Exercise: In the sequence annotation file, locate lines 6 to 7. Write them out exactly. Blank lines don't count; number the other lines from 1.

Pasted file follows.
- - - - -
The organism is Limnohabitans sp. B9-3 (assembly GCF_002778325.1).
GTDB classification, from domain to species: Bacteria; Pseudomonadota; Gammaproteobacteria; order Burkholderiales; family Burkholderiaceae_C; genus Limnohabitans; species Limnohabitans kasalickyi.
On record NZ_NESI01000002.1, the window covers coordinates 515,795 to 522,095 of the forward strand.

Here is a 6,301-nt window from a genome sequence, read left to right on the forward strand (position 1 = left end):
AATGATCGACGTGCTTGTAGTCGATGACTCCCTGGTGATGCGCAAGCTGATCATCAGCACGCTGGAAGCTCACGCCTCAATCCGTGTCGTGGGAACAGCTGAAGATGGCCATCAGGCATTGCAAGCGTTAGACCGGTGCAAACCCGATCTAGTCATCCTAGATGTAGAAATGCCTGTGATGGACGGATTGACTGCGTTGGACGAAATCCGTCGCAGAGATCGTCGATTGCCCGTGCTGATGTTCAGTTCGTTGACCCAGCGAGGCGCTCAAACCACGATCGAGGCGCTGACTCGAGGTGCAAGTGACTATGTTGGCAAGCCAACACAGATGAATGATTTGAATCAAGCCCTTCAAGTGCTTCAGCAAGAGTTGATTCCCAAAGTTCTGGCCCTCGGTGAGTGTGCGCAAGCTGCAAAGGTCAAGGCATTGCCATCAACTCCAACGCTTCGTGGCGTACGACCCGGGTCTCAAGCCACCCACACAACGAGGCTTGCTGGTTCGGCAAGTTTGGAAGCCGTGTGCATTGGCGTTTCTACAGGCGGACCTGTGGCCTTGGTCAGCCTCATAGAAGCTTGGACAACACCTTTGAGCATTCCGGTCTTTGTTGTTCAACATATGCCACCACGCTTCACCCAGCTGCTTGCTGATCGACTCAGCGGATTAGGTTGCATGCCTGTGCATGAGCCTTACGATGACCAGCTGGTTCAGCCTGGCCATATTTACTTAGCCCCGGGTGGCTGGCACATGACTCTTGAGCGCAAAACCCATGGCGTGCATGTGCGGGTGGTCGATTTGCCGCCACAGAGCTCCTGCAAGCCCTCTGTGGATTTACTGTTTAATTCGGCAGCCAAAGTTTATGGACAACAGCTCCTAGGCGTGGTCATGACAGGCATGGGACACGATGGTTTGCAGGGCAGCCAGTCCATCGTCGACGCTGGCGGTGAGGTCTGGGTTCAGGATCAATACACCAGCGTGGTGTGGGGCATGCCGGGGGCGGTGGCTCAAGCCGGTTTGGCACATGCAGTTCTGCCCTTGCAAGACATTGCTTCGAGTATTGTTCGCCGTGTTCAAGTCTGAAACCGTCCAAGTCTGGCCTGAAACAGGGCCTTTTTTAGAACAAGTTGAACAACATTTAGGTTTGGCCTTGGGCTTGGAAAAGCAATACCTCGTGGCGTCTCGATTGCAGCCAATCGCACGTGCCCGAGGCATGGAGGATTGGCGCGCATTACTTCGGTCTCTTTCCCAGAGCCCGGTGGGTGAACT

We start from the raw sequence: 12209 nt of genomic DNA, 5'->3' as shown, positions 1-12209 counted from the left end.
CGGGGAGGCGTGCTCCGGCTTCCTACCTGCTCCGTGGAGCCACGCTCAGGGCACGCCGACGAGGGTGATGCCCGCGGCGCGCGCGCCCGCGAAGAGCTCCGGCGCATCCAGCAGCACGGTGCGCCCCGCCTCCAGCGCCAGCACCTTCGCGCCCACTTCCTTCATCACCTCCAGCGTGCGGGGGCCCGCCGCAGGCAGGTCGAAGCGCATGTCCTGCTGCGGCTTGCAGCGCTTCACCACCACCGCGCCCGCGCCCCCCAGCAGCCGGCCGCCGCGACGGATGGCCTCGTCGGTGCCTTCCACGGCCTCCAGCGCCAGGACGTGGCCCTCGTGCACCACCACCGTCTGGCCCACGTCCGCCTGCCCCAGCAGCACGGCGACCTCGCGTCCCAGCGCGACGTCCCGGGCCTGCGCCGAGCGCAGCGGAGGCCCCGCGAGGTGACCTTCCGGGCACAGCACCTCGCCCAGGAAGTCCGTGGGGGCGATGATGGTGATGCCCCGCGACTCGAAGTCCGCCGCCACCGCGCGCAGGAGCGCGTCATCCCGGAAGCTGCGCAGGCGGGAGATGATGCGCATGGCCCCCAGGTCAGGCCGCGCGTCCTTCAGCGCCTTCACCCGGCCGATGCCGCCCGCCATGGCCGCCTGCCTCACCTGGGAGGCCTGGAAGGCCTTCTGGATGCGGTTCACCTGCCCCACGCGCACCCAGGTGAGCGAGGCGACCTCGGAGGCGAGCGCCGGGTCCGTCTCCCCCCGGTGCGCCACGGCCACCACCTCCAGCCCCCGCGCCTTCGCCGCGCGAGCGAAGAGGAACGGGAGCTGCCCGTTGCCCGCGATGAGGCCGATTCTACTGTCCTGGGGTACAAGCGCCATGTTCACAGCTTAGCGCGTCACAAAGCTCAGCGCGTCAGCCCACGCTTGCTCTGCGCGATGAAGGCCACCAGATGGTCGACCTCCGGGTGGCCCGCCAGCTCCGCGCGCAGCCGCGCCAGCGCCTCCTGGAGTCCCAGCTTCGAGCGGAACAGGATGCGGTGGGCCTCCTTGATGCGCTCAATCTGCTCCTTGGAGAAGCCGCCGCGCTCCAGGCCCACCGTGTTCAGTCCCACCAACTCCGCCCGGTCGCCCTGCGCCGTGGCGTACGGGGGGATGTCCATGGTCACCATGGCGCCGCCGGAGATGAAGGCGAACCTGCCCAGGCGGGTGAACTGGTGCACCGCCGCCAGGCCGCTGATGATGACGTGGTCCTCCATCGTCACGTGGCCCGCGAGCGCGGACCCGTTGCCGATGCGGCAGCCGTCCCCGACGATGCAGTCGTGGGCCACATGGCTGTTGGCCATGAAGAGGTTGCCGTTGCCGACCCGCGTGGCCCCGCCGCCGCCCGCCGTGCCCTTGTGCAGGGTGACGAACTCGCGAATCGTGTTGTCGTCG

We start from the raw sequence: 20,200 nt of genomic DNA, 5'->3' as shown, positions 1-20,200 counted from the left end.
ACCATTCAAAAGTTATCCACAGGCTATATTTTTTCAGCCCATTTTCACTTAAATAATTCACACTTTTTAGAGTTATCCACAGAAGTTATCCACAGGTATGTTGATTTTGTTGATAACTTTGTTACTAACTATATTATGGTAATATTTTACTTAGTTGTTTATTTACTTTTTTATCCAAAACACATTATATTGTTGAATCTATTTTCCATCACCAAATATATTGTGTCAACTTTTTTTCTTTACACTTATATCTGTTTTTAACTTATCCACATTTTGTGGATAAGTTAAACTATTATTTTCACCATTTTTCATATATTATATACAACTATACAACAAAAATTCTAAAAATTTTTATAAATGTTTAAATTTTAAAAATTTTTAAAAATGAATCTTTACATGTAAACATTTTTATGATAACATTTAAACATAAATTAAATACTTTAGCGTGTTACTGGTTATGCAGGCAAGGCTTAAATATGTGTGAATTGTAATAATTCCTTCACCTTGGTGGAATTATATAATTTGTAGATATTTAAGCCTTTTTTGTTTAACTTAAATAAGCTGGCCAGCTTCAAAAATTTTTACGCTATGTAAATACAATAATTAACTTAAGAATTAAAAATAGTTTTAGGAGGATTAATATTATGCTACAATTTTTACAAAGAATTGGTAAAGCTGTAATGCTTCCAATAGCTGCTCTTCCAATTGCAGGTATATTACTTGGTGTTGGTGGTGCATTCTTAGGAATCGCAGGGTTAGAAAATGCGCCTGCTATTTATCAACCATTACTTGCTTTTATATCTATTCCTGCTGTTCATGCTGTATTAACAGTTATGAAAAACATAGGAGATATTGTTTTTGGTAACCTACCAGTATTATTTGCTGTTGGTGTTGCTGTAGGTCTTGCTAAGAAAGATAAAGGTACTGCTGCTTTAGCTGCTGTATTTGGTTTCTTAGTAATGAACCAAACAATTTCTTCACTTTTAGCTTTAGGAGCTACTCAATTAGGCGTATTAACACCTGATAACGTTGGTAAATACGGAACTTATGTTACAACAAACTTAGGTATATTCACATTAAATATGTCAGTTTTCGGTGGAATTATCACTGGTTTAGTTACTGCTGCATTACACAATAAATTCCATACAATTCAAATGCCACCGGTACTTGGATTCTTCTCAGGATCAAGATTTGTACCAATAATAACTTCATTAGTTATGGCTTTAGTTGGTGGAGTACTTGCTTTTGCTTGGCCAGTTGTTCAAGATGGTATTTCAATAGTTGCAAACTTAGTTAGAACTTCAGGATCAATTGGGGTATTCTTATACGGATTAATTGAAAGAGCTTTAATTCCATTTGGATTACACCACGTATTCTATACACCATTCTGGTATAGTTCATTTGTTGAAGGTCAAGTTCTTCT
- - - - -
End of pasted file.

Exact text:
We start from the raw sequence: 12209 nt of genomic DNA, 5'->3' as shown, positions 1-12209 counted from the left end.
CGGGGAGGCGTGCTCCGGCTTCCTACCTGCTCCGTGGAGCCACGCTCAGGGCACGCCGACGAGGGTGATGCCCGCGGCGCGCGCGCCCGCGAAGAGCTCCGGCGCATCCAGCAGCACGGTGCGCCCCGCCTCCAGCGCCAGCACCTTCGCGCCCACTTCCTTCATCACCTCCAGCGTGCGGGGGCCCGCCGCAGGCAGGTCGAAGCGCATGTCCTGCTGCGGCTTGCAGCGCTTCACCACCACCGCGCCCGCGCCCCCCAGCAGCCGGCCGCCGCGACGGATGGCCTCGTCGGTGCCTTCCACGGCCTCCAGCGCCAGGACGTGGCCCTCGTGCACCACCACCGTCTGGCCCACGTCCGCCTGCCCCAGCAGCACGGCGACCTCGCGTCCCAGCGCGACGTCCCGGGCCTGCGCCGAGCGCAGCGGAGGCCCCGCGAGGTGACCTTCCGGGCACAGCACCTCGCCCAGGAAGTCCGTGGGGGCGATGATGGTGATGCCCCGCGACTCGAAGTCCGCCGCCACCGCGCGCAGGAGCGCGTCATCCCGGAAGCTGCGCAGGCGGGAGATGATGCGCATGGCCCCCAGGTCAGGCCGCGCGTCCTTCAGCGCCTTCACCCGGCCGATGCCGCCCGCCATGGCCGCCTGCCTCACCTGGGAGGCCTGGAAGGCCTTCTGGATGCGGTTCACCTGCCCCACGCGCACCCAGGTGAGCGAGGCGACCTCGGAGGCGAGCGCCGGGTCCGTCTCCCCCCGGTGCGCCACGGCCACCACCTCCAGCCCCCGCGCCTTCGCCGCGCGAGCGAAGAGGAACGGGAGCTGCCCGTTGCCCGCGATGAGGCCGATTCTACTGTCCTGGGGTACAAGCGCCATGTTCACAGCTTAGCGCGTCACAAAGCTCAGCGCGTCAGCCCACGCTTGCTCTGCGCGATGAAGGCCACCAGATGGTCGACCTCCGGGTGGCCCGCCAGCTCCGCGCGCAGCCGCGCCAGCGCCTCCTGGAGTCCCAGCTTCGAGCGGAACAGGATGCGGTGGGCCTCCTTGATGCGCTCAATCTGCTCCTTGGAGAAGCCGCCGCGCTCCAGGCCCACCGTGTTCAGTCCCACCAACTCCGCCCGGTCGCCCTGCGCCGTGGCGTACGGGGGGATGTCCATGGTCACCATGGCGCCGCCGGAGATGAAGGCGAACCTGCCCAGGCGGGTGAACTGGTGCACCGCCGCCAGGCCGCTGATGATGACGTGGTCCTCCATCGTCACGTGGCCCGCGAGCGCGGACCCGTTGCCGATGCGGCAGCCGTCCCCGACGATGCAGTCGTGGGCCACATGGCTGTTGGCCATGAAGAGGTTGCCGTTGCCGACCCGCGTGGCCCCGCCGCCGCCCGCCGTGCCCTTGTGCAGGGTGACGAACTCGCGAATCGTGTTGTCGTCG